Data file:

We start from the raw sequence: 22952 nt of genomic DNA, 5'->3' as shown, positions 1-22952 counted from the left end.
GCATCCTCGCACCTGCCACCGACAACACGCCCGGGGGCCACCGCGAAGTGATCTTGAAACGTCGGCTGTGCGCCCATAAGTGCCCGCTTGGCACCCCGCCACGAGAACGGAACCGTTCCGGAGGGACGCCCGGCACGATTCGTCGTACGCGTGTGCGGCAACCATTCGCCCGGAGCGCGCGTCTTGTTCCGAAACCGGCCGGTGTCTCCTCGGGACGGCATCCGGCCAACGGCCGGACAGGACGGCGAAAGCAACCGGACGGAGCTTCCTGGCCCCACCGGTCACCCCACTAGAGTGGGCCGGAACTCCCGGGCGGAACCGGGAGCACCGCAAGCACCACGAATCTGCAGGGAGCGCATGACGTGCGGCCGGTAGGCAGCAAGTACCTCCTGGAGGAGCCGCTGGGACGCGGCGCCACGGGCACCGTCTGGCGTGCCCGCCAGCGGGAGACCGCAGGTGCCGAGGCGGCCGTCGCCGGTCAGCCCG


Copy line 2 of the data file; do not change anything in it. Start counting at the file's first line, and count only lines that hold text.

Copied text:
GCATCCTCGCACCTGCCACCGACAACACGCCCGGGGGCCACCGCGAAGTGATCTTGAAACGTCGGCTGTGCGCCCATAAGTGCCCGCTTGGCACCCCGCCACGAGAACGGAACCGTTCCGGAGGGACGCCCGGCACGATTCGTCGTACGCGTGTGCGGCAACCATTCGCCCGGAGCGCGCGTCTTGTTCCGAAACCGGCCGGTGTCTCCTCGGGACGGCATCCGGCCAACGGCCGGACAGGACGGCGAAAGCAACCGGACGGAGCTTCCTGGCCCCACCGGTCACCCCACTAGAGTGGGCCGGAACTCCCGGGCGGAACCGGGAGCACCGCAAGCACCACGAATCTGCAGGGAGCGCATGACGTGCGGCCGGTAGGCAGCAAGTACCTCCTGGAGGAGCCGCTGGGACGCGGCGCCACGGGCACCGTCTGGCGTGCCCGCCAGCGGGAGACCGCAGGTGCCGAGGCGGCCGTCGCCGGTCAGCCCG